The Monroe Doctrine

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The Monroe Doctrine was a speech given in 1823 by James Monroe, the 5th president of the United States, to the U.S. Congress concerning European presence in the Western Hemisphere. Monroe was becoming continuously concerned about European influence in the region. While the primary audience for this message was Congress, the intended audience was all European powers, including Russia, and Latin America. The events in Latin America before and after the Spanish-American War will be used as an example of the imperial reach by the U.S. The United States, ironically, became an imperial power through its mission outlined in the Monroe Doctrine to end European colonialism and imperialism. The doctrine vocalizes the United States’ entitlement to manage the affairs of all countries within both American continents. Monroe…show more content…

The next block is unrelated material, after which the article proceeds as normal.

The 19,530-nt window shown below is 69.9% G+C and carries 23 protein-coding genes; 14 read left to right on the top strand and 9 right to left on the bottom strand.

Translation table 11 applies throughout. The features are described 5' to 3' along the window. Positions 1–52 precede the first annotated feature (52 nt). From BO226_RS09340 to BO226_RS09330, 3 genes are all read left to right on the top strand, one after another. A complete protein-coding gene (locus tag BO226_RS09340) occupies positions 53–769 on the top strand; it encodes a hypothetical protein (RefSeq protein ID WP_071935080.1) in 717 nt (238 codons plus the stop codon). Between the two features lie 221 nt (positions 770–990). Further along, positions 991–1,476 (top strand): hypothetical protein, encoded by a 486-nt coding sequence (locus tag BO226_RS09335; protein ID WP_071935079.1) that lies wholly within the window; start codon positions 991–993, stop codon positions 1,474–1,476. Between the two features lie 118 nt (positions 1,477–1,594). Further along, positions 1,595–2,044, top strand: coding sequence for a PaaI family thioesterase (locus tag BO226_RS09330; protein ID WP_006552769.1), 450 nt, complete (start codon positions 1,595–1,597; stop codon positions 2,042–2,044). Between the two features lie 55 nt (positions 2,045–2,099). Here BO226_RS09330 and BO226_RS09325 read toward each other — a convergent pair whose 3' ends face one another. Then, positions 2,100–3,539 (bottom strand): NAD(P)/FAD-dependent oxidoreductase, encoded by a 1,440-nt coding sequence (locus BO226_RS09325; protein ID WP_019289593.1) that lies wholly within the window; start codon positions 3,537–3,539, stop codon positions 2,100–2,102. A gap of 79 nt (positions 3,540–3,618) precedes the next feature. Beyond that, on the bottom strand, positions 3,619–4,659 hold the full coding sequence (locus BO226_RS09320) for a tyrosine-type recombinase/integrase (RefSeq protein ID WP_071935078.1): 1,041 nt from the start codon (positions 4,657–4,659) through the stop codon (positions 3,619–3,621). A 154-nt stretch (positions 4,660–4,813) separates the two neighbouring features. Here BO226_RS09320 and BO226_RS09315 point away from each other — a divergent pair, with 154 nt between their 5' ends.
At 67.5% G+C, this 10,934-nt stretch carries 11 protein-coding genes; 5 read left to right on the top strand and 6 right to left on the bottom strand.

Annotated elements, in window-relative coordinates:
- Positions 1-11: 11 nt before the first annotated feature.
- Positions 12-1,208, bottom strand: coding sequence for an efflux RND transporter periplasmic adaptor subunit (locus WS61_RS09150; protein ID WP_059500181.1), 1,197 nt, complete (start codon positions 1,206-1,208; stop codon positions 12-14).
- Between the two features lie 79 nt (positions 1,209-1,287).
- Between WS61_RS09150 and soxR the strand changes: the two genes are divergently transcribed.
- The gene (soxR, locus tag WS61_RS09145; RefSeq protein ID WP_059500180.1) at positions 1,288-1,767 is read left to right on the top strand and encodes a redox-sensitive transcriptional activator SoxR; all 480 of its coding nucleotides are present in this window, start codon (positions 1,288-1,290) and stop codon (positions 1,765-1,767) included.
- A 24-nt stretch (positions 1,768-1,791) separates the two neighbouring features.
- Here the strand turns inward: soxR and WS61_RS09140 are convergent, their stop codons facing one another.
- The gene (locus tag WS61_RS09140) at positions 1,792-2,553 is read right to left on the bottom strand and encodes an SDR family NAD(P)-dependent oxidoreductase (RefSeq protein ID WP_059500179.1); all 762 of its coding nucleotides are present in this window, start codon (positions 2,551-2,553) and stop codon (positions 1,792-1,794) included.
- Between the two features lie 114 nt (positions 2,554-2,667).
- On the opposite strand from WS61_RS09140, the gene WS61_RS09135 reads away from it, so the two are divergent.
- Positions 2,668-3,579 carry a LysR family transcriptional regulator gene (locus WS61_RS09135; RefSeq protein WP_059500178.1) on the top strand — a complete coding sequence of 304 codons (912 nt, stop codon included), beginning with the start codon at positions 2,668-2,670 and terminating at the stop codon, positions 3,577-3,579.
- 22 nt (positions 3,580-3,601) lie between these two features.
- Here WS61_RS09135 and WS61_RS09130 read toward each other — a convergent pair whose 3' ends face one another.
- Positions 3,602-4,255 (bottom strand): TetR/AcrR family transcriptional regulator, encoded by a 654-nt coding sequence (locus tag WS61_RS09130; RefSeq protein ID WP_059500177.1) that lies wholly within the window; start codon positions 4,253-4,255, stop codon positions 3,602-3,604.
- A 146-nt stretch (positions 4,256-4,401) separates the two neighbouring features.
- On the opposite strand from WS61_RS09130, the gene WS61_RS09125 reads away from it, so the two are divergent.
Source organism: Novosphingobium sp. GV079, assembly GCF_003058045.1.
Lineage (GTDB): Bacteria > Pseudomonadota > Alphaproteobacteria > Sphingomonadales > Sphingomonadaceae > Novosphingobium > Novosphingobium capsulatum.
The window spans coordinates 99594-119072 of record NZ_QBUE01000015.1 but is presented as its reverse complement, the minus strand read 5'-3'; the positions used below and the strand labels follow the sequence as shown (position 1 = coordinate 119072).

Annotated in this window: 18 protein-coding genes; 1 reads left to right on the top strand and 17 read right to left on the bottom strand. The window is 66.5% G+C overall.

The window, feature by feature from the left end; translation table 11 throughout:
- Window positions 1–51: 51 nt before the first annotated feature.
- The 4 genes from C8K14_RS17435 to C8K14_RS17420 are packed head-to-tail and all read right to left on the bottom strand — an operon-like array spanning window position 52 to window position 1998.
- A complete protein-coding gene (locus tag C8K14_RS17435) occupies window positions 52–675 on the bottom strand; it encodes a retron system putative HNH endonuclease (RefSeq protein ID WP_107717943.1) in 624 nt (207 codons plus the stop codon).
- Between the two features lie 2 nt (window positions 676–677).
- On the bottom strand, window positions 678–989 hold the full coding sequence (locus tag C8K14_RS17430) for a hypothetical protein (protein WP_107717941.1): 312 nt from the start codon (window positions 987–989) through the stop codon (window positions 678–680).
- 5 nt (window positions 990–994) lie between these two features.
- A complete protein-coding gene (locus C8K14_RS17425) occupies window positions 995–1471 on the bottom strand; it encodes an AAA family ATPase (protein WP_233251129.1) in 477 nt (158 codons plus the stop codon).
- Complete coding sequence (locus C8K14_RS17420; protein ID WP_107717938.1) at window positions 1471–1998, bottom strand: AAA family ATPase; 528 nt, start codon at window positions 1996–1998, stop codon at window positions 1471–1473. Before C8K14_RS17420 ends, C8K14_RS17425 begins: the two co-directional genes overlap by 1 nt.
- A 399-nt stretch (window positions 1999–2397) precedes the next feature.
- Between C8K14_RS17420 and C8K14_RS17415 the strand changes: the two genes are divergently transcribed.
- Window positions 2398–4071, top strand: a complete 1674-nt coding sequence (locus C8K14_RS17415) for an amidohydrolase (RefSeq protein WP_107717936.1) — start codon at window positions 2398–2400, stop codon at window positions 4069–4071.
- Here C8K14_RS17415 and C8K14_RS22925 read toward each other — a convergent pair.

U.S. manufacturers can sell their products to the markets of these countries and can invest in the resources available. Cuba was an especially sought after territory because it provided a vast market, an investment territory, and a cultural outpost for Americans (Paterson 348). Due to its economic and political influence in the region, the U.S. had a hand in the affairs of many Latin American countries. In the late 1800s, sixty-four percent of Guatemala’s trade was managed by the U.S. (Paterson 346). While this may appear to be a generous gesture, their involvement was conducted with minimal consent from the country they controlled. The U.S. refused to consult countries in the regions about their affairs (Paterson 347). As a result, many countries involved in the Spanish-American war formed liberation movements to combat the influence of Spain and the U.S. In conclusion, the U.S. had superimposed its influence over these countries by managing their trade and governmental affairs and created a regional
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